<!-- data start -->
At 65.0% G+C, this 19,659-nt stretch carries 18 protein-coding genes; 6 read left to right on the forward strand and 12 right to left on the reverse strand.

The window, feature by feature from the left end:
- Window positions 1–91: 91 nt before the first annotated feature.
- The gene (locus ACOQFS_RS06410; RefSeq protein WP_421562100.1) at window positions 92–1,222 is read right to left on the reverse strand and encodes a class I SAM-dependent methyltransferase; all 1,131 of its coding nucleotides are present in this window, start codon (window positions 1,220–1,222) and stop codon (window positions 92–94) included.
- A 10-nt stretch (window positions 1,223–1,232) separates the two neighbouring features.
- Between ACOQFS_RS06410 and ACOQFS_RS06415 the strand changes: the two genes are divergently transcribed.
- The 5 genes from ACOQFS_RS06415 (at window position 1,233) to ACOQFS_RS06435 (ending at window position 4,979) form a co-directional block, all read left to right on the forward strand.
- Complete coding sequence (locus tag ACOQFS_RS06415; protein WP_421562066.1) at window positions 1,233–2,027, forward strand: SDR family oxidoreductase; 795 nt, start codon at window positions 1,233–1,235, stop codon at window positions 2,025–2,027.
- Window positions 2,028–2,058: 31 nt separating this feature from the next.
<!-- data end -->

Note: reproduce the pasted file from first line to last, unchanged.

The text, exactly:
At 65.0% G+C, this 19,659-nt stretch carries 18 protein-coding genes; 6 read left to right on the forward strand and 12 right to left on the reverse strand.

The window, feature by feature from the left end:
- Window positions 1–91: 91 nt before the first annotated feature.
- The gene (locus ACOQFS_RS06410; RefSeq protein WP_421562100.1) at window positions 92–1,222 is read right to left on the reverse strand and encodes a class I SAM-dependent methyltransferase; all 1,131 of its coding nucleotides are present in this window, start codon (window positions 1,220–1,222) and stop codon (window positions 92–94) included.
- A 10-nt stretch (window positions 1,223–1,232) separates the two neighbouring features.
- Between ACOQFS_RS06410 and ACOQFS_RS06415 the strand changes: the two genes are divergently transcribed.
- The 5 genes from ACOQFS_RS06415 (at window position 1,233) to ACOQFS_RS06435 (ending at window position 4,979) form a co-directional block, all read left to right on the forward strand.
- Complete coding sequence (locus tag ACOQFS_RS06415; protein WP_421562066.1) at window positions 1,233–2,027, forward strand: SDR family oxidoreductase; 795 nt, start codon at window positions 1,233–1,235, stop codon at window positions 2,025–2,027.
- Window positions 2,028–2,058: 31 nt separating this feature from the next.